Net Objects Fusion is a very powerful yet fun and intuitive WYSIWYG-based HTML editing platform similar to FrontPage 98. The editores sophisticated interface is as attractive as it is well-organized. The five main functions -i Site, Page, Style, Assets and Publish -i are laid out in a neat row of buttons at top left. The Site feature shows tree structure and outline views of your entire site. Page is where you do your drag-and-drop WYSIWYG editing, using the programes adjustable tool strip. The strip gives you one-click access to text, images, tables, layout regions (eg., DIV), forms, navigation bars, media plugins, Java, ActiveX Controls, and more. Style offers a great-looking assortment of page template designs, from the classy (Cartesian) to the just plain wacky (WoofDoggy) -- all complete with jazzy button mouseover effects. Assets contains your image file indexes. And Publish is where you go to upload your pages to a server. Other features include a spell checker and an extended character set. Notice to all users of FrontPage 98: therees a new object-oriented Web authoring kid in town i goes by the name Net Objects Fusion i and hees good! Comprehensive help is included.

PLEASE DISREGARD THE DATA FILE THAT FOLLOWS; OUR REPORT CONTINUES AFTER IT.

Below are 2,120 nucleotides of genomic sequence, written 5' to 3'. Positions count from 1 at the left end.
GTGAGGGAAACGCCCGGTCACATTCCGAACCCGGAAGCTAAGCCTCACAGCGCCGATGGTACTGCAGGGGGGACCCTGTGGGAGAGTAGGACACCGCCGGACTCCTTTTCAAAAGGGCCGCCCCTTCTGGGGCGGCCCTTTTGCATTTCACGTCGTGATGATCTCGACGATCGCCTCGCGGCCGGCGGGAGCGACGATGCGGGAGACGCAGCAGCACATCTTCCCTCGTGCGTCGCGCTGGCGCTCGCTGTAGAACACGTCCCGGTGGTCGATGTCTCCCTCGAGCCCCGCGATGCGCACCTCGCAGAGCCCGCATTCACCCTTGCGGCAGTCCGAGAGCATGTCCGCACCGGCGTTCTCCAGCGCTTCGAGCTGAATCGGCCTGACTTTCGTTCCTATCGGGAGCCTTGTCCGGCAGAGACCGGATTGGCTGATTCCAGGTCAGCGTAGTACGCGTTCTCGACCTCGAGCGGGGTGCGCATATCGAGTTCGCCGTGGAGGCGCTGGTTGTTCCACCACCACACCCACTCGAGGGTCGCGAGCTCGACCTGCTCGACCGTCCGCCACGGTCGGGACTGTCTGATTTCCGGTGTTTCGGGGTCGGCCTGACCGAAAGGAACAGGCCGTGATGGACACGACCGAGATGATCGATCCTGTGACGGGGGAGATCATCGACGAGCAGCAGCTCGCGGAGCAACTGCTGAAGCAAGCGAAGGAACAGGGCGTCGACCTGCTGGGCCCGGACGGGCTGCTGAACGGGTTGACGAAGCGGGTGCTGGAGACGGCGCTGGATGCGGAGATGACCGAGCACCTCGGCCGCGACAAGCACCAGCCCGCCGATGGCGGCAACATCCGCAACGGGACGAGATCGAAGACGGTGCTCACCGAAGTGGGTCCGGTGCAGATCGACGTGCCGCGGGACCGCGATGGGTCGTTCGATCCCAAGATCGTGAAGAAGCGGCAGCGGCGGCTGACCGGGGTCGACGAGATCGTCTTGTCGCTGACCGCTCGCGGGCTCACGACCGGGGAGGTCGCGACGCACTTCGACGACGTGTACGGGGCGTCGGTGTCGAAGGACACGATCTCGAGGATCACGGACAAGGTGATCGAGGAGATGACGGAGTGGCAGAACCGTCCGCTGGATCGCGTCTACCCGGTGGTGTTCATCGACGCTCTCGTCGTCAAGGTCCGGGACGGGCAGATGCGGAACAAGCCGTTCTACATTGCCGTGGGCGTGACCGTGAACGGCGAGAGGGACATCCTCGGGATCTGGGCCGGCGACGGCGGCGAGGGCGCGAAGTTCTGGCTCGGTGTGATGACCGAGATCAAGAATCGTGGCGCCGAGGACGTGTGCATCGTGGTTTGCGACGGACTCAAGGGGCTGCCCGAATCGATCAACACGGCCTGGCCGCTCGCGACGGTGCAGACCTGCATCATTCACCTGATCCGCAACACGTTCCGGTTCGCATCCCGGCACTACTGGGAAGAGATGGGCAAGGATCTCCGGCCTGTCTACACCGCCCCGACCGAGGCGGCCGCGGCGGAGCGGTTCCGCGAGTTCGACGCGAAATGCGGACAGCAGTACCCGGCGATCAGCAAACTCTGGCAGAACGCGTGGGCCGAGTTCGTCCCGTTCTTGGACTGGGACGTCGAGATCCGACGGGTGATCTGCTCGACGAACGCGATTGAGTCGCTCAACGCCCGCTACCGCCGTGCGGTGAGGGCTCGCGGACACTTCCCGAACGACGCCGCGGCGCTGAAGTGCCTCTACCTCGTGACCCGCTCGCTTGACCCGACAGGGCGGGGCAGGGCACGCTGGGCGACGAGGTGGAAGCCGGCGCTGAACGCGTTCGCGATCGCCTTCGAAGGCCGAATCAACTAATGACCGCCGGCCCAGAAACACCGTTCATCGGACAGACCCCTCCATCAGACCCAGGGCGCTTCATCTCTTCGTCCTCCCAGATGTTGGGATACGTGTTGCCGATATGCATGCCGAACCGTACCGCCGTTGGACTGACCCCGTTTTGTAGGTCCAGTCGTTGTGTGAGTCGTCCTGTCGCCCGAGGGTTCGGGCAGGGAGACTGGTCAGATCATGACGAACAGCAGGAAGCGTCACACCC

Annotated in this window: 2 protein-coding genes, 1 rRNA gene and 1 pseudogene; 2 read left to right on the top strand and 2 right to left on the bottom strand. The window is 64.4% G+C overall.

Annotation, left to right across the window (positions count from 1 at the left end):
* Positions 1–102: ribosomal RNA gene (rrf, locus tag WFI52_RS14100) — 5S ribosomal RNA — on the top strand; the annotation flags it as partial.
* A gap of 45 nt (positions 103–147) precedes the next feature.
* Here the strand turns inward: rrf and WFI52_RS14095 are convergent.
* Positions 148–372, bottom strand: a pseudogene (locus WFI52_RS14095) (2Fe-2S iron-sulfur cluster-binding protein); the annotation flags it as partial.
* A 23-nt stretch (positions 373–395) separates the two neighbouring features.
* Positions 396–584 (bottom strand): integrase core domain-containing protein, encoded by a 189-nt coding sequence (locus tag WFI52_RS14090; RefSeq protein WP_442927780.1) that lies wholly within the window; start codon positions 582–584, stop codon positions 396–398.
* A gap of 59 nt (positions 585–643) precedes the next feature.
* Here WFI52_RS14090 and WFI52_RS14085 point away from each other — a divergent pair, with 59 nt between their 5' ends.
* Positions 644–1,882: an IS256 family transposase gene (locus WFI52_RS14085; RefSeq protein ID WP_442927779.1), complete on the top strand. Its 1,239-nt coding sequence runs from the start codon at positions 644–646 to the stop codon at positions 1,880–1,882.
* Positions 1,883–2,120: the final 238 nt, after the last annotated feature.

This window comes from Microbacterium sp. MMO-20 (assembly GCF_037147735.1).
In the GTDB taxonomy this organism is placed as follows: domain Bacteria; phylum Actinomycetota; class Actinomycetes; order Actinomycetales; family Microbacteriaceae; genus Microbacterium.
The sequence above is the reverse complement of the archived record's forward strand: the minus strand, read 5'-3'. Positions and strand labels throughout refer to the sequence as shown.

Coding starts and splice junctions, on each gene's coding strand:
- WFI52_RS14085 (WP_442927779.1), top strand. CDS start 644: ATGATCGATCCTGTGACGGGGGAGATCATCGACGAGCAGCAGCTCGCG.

Terry Franks
Reviewed: Dec 17, 1998
PageBuilder is a great-looking, ultra-functional HTML editor that offers extensive tag support as well as wizards for cascading style sheets (CSS), fonts, frames, lists, and tables. It also offers a number of advanced features, such as Page Analyzer, which tells you in a flash three important things about your Web pages: what images they call, what links are active or broken, and whether they contain any coding errors. Two other pearls are the Selection Extender, which selects everything between any one beginning and end tag, and the Image Indexer, which creates an HTML index of all the image files in a directory. PageBuilder also provides global find/replace, tag coloring, several ready-to-paste JavaScripts, and a full range of FTP publishing functions. It's better than many HTML editors that cost $100 or more, and it easily makes our list of the 10 best of all time -- at any price. Complete help is included.

Robert Chapman
Reviewed: Aug 22, 1998